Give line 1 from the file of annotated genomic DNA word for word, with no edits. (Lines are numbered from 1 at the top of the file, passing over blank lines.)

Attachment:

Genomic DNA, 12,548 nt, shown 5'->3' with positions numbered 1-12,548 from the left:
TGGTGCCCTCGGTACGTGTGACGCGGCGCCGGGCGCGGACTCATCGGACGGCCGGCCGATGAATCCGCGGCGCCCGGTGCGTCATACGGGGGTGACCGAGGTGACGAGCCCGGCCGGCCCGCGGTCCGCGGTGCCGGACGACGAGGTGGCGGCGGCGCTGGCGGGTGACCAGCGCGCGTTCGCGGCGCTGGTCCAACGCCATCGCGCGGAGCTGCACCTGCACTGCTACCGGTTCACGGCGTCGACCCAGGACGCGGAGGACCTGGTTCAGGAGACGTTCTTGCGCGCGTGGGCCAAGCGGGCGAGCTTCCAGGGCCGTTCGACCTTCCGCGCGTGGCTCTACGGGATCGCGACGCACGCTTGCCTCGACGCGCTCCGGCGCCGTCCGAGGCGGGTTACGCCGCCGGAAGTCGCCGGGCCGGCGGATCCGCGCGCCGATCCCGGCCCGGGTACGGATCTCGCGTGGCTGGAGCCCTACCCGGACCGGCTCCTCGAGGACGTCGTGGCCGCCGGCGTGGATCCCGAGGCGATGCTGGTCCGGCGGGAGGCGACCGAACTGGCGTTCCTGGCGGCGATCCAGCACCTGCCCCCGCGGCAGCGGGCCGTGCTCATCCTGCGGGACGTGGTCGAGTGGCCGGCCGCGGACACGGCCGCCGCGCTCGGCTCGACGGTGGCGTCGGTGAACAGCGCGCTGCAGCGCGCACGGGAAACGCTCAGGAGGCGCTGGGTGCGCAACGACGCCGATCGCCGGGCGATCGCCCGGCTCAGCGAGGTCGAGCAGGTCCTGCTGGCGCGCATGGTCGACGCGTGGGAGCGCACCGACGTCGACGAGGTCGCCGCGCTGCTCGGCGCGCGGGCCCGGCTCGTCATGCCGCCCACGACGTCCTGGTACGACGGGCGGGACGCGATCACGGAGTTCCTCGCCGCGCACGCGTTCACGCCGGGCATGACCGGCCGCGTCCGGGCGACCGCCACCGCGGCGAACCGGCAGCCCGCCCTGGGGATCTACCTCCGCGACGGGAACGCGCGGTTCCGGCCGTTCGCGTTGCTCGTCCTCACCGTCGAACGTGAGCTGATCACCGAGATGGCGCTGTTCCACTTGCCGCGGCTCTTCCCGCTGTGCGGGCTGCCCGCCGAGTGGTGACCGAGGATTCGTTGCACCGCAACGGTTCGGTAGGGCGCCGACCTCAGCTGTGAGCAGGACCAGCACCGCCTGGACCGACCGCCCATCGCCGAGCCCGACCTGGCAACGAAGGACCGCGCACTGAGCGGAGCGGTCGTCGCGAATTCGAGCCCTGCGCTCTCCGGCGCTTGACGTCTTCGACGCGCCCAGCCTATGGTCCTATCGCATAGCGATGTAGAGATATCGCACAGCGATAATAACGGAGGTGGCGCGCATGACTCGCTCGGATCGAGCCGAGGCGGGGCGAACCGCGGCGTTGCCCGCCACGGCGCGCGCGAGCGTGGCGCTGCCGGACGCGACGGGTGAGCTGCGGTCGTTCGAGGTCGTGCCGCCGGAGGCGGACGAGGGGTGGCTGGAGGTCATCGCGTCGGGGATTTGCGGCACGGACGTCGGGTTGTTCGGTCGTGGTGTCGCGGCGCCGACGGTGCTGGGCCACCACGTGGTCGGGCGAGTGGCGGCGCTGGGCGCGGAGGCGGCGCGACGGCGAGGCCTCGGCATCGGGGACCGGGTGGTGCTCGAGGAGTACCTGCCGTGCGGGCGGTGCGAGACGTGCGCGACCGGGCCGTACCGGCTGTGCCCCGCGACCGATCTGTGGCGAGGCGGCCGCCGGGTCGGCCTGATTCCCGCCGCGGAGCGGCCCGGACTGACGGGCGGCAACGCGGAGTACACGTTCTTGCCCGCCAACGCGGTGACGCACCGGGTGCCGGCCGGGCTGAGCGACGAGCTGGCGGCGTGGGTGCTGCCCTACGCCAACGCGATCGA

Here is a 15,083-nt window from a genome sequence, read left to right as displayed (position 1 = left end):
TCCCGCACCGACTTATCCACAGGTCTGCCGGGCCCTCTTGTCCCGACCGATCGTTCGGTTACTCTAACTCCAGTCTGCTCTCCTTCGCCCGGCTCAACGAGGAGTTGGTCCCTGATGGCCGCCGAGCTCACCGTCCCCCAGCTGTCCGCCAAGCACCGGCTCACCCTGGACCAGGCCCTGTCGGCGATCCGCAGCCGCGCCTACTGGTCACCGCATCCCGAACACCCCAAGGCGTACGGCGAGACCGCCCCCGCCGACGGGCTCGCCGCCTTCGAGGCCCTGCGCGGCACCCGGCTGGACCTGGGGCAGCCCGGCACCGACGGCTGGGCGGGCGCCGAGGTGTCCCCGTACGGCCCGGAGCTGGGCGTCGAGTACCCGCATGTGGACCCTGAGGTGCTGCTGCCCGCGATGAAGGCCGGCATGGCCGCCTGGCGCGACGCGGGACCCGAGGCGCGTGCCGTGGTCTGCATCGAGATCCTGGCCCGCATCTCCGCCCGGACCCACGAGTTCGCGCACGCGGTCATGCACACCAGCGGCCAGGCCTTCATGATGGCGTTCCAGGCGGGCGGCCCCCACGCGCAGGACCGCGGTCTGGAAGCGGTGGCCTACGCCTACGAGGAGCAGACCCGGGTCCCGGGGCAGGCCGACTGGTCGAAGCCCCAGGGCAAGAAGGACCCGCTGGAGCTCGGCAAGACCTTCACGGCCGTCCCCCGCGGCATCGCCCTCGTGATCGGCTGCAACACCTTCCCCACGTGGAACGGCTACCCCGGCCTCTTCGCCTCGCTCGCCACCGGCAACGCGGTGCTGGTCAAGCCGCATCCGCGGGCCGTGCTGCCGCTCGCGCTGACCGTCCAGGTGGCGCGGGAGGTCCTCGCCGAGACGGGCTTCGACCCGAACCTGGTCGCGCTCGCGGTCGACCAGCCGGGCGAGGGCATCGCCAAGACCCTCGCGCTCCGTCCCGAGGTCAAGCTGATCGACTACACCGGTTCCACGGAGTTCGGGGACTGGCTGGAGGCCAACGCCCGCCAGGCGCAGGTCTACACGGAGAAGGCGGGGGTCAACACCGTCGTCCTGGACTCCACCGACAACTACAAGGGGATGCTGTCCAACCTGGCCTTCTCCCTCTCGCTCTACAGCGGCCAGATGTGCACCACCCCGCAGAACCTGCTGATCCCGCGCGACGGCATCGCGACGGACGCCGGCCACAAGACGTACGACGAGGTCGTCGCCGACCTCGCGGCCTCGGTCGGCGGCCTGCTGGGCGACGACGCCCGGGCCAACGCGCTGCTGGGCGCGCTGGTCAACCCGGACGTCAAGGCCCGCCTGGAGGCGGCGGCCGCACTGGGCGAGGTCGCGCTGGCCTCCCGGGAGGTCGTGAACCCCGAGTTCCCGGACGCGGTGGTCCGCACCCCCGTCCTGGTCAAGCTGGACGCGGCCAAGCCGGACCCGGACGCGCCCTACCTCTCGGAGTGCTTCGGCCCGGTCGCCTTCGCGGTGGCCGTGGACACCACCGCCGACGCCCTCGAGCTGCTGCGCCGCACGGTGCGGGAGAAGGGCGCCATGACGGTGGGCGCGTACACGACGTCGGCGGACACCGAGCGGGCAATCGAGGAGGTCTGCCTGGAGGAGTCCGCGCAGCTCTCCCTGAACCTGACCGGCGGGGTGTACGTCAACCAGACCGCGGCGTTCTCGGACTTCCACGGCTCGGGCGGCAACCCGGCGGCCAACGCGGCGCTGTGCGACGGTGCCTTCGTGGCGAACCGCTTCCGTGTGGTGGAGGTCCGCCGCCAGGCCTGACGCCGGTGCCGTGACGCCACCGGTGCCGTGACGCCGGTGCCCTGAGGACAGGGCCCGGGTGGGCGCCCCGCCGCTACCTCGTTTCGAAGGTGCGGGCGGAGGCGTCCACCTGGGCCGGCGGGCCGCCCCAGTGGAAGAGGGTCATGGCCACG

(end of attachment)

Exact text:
Genomic DNA, 12,548 nt, shown 5'->3' with positions numbered 1-12,548 from the left: